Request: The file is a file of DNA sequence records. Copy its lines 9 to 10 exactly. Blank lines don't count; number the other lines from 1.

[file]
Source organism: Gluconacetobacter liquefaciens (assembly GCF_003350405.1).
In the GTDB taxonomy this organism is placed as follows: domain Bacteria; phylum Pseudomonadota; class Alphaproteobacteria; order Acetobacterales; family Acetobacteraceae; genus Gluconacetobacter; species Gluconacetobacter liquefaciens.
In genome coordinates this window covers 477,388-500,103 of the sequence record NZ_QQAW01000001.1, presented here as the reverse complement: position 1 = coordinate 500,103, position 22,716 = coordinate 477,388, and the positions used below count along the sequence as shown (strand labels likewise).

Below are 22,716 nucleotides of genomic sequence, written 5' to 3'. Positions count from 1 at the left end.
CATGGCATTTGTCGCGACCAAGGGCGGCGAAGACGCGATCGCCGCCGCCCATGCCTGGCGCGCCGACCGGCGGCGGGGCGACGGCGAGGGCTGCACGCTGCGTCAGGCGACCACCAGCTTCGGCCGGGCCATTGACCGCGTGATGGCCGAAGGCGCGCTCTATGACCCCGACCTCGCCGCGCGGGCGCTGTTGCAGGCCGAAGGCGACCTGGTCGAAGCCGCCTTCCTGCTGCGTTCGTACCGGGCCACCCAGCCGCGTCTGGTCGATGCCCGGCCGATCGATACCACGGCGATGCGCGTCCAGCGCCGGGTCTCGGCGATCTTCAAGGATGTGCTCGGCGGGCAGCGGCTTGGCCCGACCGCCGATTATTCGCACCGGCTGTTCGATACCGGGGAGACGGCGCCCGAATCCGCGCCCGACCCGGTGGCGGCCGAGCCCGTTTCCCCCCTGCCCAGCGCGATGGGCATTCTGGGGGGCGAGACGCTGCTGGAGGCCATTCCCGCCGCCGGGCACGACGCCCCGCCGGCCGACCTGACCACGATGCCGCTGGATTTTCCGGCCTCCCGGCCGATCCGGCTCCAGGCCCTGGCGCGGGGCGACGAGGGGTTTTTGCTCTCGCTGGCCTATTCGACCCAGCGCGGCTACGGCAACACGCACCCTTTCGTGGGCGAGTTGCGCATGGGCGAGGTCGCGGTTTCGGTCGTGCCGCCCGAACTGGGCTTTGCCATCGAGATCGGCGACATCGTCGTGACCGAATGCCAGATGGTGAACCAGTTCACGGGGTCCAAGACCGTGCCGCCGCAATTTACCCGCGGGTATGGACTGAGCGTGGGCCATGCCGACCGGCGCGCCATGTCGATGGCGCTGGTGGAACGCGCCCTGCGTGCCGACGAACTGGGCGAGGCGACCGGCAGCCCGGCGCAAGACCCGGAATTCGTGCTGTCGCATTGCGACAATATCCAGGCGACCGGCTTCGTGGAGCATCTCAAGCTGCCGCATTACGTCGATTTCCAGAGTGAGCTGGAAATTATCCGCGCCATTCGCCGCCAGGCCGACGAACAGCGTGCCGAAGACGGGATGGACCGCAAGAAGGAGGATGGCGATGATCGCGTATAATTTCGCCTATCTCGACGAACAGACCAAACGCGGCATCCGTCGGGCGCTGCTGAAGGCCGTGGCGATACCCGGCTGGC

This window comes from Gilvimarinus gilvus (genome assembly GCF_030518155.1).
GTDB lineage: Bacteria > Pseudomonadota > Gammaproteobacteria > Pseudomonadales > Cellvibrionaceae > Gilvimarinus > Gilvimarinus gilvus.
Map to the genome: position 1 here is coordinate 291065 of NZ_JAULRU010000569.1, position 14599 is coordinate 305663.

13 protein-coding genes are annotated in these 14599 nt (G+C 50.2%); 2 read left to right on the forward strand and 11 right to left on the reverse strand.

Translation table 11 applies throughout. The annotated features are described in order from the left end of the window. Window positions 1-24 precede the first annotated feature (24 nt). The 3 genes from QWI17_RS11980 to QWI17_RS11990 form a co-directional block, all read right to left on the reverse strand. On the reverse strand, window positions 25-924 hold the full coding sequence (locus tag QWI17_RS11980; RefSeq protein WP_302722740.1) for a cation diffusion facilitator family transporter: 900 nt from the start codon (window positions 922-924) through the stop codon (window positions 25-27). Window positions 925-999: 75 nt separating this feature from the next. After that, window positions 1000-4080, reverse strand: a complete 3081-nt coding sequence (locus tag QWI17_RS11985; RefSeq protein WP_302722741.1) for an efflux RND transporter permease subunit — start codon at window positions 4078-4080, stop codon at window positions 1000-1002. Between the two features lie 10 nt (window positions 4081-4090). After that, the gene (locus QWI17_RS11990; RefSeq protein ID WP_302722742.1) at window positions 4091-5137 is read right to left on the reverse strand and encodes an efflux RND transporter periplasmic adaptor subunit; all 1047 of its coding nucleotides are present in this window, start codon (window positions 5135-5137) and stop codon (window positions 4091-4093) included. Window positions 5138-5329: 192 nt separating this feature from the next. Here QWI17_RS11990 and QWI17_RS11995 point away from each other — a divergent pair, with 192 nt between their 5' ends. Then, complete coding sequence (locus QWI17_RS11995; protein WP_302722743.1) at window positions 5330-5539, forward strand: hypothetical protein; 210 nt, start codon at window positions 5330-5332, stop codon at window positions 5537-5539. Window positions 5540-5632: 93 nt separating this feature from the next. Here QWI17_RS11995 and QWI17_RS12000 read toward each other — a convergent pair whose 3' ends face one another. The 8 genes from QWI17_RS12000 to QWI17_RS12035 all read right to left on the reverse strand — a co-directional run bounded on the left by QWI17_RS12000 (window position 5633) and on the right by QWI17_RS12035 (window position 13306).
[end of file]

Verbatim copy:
13 protein-coding genes are annotated in these 14599 nt (G+C 50.2%); 2 read left to right on the forward strand and 11 right to left on the reverse strand.

Translation table 11 applies throughout. The annotated features are described in order from the left end of the window. Window positions 1-24 precede the first annotated feature (24 nt). The 3 genes from QWI17_RS11980 to QWI17_RS11990 form a co-directional block, all read right to left on the reverse strand. On the reverse strand, window positions 25-924 hold the full coding sequence (locus tag QWI17_RS11980; RefSeq protein WP_302722740.1) for a cation diffusion facilitator family transporter: 900 nt from the start codon (window positions 922-924) through the stop codon (window positions 25-27). Window positions 925-999: 75 nt separating this feature from the next. After that, window positions 1000-4080, reverse strand: a complete 3081-nt coding sequence (locus tag QWI17_RS11985; RefSeq protein WP_302722741.1) for an efflux RND transporter permease subunit — start codon at window positions 4078-4080, stop codon at window positions 1000-1002. Between the two features lie 10 nt (window positions 4081-4090). After that, the gene (locus QWI17_RS11990; RefSeq protein ID WP_302722742.1) at window positions 4091-5137 is read right to left on the reverse strand and encodes an efflux RND transporter periplasmic adaptor subunit; all 1047 of its coding nucleotides are present in this window, start codon (window positions 5135-5137) and stop codon (window positions 4091-4093) included. Window positions 5138-5329: 192 nt separating this feature from the next. Here QWI17_RS11990 and QWI17_RS11995 point away from each other — a divergent pair, with 192 nt between their 5' ends. Then, complete coding sequence (locus QWI17_RS11995; protein WP_302722743.1) at window positions 5330-5539, forward strand: hypothetical protein; 210 nt, start codon at window positions 5330-5332, stop codon at window positions 5537-5539. Window positions 5540-5632: 93 nt separating this feature from the next. Here QWI17_RS11995 and QWI17_RS12000 read toward each other — a convergent pair whose 3' ends face one another. The 8 genes from QWI17_RS12000 to QWI17_RS12035 all read right to left on the reverse strand — a co-directional run bounded on the left by QWI17_RS12000 (window position 5633) and on the right by QWI17_RS12035 (window position 13306).